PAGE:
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How some of Utah’s assisted living centers are connecting families for Thanksgiving

Creekside Assisted Living and Senior Center resident Judy Taylor talks by cellphone to granddaughter Sally Taylor in Bountiful on Friday, March 27, 2020. (PHOTO: Jeffrey D. Allred, Deseret News)

SALT LAKE CITY — Thanksgiving during a pandemic will look a little different for all of us this year, but that’s especially true for those in assisted living centers, who may not be able to leave or bring loved ones in. Some facilities and families are finding unique ways to connect for the holiday.

At the Ridge Senior Living in Salt Lake, it used to be a revolving door of guests, now families need to reserve individualized suites. They sit distantly separated by plexiglass. 

“They can sit and visit and then we disinfect,” Marketing Director Cindy Fey said. “We have really good ventilation in these spaces where we can completely air it out.

They normally offer about 10 slots a day but for the holiday they’re going to make sure extra slots are available.

“During the holiday we’re doubling those,” Fey said.

“As Covid fatigued as [the families] are, they don’t want to infect anyone either so they’re very, very respectful,” she said.

The Ridge also encourages social media, face time, and zoom visits. They also welcome window visits.

“People are always opening their windows and getting serenaded.” She said.

Thanksgiving week will be loaded with in-house activities at the assisted living center. Families can drop off gifts, and in-person visit from families are scattered throughout the week.

It’s a different story for a Salt Lake County man who wanted to anonymous.

He said his 86-year-old grandma in a Davis County assisted living facility can’t leave her floor, and her room is on the 2nd story which is not ideal for window visits.

“There can be things dropped off if she needs to have things purchased by the family, but she’s really just turned so much more into an introvert. It’s sad, you want to go visit her but she’s kind of lost a lot of hope to have visitors in a lot of ways.” He said. 

The man said his grandma asked them not to come to visit. 

“It’s not really worth it for us.” He said. 

At Covington Assisted Living, which has 3 locations in Utah County and one in Farmington, Founder Mindy Hill said they are trying to safely prioritize in-person visits.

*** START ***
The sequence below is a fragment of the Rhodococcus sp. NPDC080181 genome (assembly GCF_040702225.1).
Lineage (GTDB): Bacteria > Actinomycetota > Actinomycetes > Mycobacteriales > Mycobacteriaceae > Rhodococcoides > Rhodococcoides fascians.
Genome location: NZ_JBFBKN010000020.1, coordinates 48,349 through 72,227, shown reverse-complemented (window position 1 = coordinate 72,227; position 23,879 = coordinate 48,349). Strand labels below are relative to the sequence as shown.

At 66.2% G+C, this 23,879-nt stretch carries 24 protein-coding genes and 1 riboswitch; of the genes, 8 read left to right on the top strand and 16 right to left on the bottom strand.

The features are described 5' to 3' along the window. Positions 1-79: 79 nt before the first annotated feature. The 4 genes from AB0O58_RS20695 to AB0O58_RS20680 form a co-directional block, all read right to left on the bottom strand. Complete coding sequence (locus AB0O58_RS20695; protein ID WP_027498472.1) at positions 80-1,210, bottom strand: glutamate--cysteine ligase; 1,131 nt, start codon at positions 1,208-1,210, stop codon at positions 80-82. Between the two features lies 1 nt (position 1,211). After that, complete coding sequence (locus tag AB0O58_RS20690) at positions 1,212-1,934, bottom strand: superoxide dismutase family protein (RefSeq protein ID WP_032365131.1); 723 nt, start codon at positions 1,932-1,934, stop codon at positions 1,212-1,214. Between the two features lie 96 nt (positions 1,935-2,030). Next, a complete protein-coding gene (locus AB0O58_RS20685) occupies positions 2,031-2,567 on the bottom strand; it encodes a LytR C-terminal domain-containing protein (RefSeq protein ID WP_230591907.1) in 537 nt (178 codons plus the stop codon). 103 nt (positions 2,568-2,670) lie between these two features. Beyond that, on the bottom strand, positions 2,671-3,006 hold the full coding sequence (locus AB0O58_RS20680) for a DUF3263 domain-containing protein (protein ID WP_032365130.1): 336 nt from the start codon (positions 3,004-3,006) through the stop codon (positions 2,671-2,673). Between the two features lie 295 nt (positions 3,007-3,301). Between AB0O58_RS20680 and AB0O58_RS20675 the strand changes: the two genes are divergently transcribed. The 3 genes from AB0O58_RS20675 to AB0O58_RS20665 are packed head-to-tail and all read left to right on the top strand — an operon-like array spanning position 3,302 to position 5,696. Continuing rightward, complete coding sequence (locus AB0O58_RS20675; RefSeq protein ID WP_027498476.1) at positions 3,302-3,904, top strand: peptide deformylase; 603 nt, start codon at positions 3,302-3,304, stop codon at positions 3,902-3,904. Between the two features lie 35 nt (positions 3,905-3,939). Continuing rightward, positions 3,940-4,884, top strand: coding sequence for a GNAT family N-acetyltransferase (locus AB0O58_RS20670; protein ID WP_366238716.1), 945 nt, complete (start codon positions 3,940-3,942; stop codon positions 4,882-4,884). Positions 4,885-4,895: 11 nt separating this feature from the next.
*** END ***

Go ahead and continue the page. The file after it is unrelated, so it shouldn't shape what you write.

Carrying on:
“Those that come to visit it’s two at a time, 18 and over. They do have to have their temperature taken, answer a questionnaire, and they do have to wear their masks at all times,” Hill said.

And Hill said they’re trying to get creative with what they CAN do.

Among other activities they’ve planned they have invited a local youth group to put door decorations in zip lock bags and drop them off. They’ll have a door decorating contest, take pictures, and have the younger generation connect via phone or video chat.

Hill said there are some things you can do to help those who may be shut-in for the holiday.

“This is definitely a generation where paper mail is still super popular. Really, truly what these folks need more than anything in the whole world is people to listen to them.”


How To Prevent the Spread of COVID-19 Coronavirus

COVID-19 coronaviruses transmitted from person to person. It is a virus that is similar to the common cold and the flu. So, to prevent it from spreading:

  • Wash hands frequently and thoroughly, with soap and water, for at least 20 seconds.
  • Wear a mask.
  • Don’t touch your face.
  • Keep children and those with compromised immune systems away from someone who is coughing or sneezing (in this instance, at least six feet)
  • If there is an outbreak near you, practice social distancing (stay at home, instead of going to the movies, sports events, or other activities.)
  • Get a flu shot.

Local resources

KSL Coronavirus Q&A

Utah’s Coronavirus Information

Utah State Board of Education

Utah Hospital Association

The Church of Jesus Christ of Latter-day Saints

Utah Coronavirus Information Line – 1-800-456-7707

National Resources

Centers for Disease Control and Prevention

Commonly asked questions, World Health Organization

Cases in the United States


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